Monday, May 20, 2013

Kaleidoscope, Ch. 9

**Author's Note: As promised, whenever I get a chance to come back to this project and finish a chapter of Kaleidoscope, I'll post it on this blog.  Just keep in mind that I'm not trying for award-winning writing; I'm simply trying to finish the project for its own sake (do tell me what you think of it, though).  In the words of James Thurber (which I often reference when I'm writing a paper), "Don't get it right, just get it written."**

Serenity sat slumped over at the breakfast bar in the kitchen, blankly regarding her half-eaten bowl of cereal.  Botan was busy ferrying souls to Spirit World, and Amake hadn’t made an appearance yet, even though it was almost noon.  The morning had taken quite a bit out of all of them.
            Serenity fingered the necklace Ratoshi had given her, then the locket with her mother’s picture, which she had put on before going to bed the night before.  Struggling to put the morning into some sort of perspective, she recalled what Kurama had said about her newly discovered ability to teleport.  Following his logic, Serenity thought she might be able to add electricity to the growing list of anomalies.   She was beginning to doubt that merely “interacting with the Spirit World” could cause such a dynamic manifestation of power.
            “Your cereal’s getting soggy, you know,” said a voice to her right.  She turned to see Amake sitting on the stool next to her, reaching for jelly to put on a piece of toast.  The hair on his head was sticking out in various places, and he was shirtless.  Serenity couldn't help but glance briefly at his body before meeting his gaze.  Amake didn’t seem to notice.
            “Hey there, sleepyhead,” she said in greeting.  “I didn’t notice you come in.”
            Amake tried to suppress a yawn while he spoke.  “I just rolled off the couch a couple of minutes ago, actually.”
            Serenity nodded and poked at her cereal, spooning it into her mouth slowly.  The two friends sat in silence for a minute.  Then, she thought of something to ask.
            “Hey, Amake…right before the lightning stopped this morning and you and Botan came in…what happened?”
            He took a bite of toast before answering.  “Well, what do you remember?”
            Serenity pondered the question for some time before she replied.  “There were flashes of a nightmare I’d had…there was the lightning…but then I felt something inside my head.  I don’t know how to describe it exactly; it was only a voice, but it was also more than just a voice.  It kept whispering my name over and over, and I started to feel, I don’t know…at peace.  Then the lightning stopped and the nightmare didn’t haunt me anymore.  That’s when you and Botan came in.”  She finished her account and glanced up at Amake.  She noticed that he was smiling; her eyes turned brown with curiosity.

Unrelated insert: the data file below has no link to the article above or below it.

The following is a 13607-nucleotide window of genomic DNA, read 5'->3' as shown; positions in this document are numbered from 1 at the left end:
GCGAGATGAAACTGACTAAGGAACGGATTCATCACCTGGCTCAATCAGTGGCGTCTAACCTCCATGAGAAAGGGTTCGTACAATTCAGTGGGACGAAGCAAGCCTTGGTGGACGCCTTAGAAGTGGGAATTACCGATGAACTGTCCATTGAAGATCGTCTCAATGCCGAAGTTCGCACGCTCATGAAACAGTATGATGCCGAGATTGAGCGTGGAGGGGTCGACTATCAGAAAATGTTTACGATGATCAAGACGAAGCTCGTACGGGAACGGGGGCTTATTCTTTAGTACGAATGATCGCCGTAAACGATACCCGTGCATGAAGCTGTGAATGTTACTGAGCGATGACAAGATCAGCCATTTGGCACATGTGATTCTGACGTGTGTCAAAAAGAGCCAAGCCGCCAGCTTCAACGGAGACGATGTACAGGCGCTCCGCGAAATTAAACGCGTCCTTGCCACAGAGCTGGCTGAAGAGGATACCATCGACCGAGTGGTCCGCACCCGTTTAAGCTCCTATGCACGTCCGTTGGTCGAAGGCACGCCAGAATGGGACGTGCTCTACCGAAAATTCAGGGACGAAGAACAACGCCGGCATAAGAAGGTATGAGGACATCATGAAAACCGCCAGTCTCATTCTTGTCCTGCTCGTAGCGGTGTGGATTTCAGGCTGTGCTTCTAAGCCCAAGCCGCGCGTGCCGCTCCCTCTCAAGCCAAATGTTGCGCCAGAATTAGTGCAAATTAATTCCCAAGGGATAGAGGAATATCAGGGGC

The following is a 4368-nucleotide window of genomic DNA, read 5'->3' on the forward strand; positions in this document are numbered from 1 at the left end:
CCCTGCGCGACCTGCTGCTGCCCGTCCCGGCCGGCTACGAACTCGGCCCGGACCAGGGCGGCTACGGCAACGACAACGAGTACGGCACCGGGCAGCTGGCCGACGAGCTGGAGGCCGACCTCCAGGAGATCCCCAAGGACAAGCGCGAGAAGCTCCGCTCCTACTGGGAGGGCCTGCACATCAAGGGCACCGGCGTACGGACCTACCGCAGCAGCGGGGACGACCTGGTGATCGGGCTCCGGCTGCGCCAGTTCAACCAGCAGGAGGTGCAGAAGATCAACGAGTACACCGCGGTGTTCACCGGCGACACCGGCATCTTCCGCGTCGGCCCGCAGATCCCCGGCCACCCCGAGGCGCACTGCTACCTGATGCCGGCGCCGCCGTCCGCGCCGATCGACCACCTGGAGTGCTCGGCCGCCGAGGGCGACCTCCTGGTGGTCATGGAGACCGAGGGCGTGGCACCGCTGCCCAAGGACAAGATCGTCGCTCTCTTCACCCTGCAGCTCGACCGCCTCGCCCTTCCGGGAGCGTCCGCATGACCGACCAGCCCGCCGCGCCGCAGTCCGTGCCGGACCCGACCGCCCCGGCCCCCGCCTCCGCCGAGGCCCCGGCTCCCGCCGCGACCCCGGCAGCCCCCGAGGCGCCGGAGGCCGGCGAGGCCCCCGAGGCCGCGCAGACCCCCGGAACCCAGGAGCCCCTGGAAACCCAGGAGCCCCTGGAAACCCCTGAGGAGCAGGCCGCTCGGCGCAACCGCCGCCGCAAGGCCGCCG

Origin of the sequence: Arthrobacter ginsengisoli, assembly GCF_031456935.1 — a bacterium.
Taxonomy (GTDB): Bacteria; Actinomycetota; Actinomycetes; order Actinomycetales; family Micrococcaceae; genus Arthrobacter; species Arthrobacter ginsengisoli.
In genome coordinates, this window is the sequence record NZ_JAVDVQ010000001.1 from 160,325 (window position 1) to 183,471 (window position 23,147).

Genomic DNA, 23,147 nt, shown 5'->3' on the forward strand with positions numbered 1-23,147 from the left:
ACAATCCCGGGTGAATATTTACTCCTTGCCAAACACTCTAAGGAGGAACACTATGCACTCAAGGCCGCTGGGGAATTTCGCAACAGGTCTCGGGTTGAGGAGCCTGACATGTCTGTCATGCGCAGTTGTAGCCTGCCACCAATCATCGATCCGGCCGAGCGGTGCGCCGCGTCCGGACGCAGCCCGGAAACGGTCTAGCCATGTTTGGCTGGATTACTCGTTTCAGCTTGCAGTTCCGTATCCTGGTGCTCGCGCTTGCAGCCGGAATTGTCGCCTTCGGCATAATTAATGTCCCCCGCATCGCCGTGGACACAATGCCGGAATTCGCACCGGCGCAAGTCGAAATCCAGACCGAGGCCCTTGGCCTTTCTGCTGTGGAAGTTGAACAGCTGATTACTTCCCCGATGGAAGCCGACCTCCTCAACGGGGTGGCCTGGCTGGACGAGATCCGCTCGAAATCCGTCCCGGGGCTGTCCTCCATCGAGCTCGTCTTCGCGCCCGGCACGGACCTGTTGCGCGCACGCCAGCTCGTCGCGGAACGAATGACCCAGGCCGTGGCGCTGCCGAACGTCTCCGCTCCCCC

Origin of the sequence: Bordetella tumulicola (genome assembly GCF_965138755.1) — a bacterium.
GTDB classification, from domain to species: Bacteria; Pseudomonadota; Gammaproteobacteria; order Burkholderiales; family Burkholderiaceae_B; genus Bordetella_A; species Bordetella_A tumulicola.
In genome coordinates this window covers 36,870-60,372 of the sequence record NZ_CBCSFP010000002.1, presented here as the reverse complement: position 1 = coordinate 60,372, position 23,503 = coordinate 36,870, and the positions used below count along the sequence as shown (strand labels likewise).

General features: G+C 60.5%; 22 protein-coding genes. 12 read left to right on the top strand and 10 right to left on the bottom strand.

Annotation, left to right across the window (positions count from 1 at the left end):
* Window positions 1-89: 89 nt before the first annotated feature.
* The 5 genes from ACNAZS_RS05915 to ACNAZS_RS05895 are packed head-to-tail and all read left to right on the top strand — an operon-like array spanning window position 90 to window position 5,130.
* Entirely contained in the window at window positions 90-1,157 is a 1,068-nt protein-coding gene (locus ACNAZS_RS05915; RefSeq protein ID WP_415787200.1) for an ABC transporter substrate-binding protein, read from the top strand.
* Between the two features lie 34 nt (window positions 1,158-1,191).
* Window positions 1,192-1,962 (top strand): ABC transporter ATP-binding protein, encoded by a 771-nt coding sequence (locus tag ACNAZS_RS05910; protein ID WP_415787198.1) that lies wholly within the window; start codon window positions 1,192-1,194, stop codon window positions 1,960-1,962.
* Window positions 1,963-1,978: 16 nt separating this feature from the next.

Amake balled up the napkin that his toast had been resting on before he’d finished it.  Then he got up and walked over to the trashcan, threw the paper ball away, sat back down, and turned the stool so that his whole body faced Serenity.  The enigmatic smile had not left his face.  Serenity’s brow furrowed as she waited for an explanation. 
Amake remained silent for another couple of seconds before Serenity spoke again.  “Well?  What are you smiling about?”  Suddenly, Amake placed a hand on her shoulder and leaned closer to her, his eyes never leaving hers.
Amake moved his head to his right, Serenity’s left, once his face was no more than an inch from hers.  He stopped when his lips were at her ear; Serenity could feel his warm breath on her skin as he began to whisper to her.
The spoon she was still holding fell from her hands with a loud clatter as she pushed back from the breakfast bar and away from Amake’s hand.
“THAT VOICE WAS YOU?  YOU WENT INSIDE MY HEAD?” she exclaimed, her eyes turning red and gray.
Amake looked down and brushed stray crumbs from his pants before speaking again.  “Wasn’t expecting you to get so upset—”
“Upset!?  You invade my mind without my knowledge and expect me not to get angry!?  What kind of sense…” Serenity paused and lowered her voice.  “How?” she growled flatly.
“Well,” Amake replied, “it’s one of the many talents that Kaze and I realized we had, some months after your disappearance.  We can levitate, read minds, bend spoons, stop objects in mid-air—the list goes on.”  For emphasis, Amake lifted Serenity’s fallen eating utensil and placed it back in her cereal bowl without ever touching either object.  “Of course, my brother can do some of those things better than I can, and vice versa, but you get the idea.”
By this time, the rage had left Serenity’s eyes, replaced by timidity.  “Hey, Amake, I’m…really sorry for losing you guys.  I know ‘sorry’ doesn’t fix the fact that a lot has happened since the last time we were all together…”
Amake placed a reassuring hand on Serenity’s shoulder, causing her to fall silent.  “I suppose,” he said through a smile, “that we’ll simply have to make up for lost time.”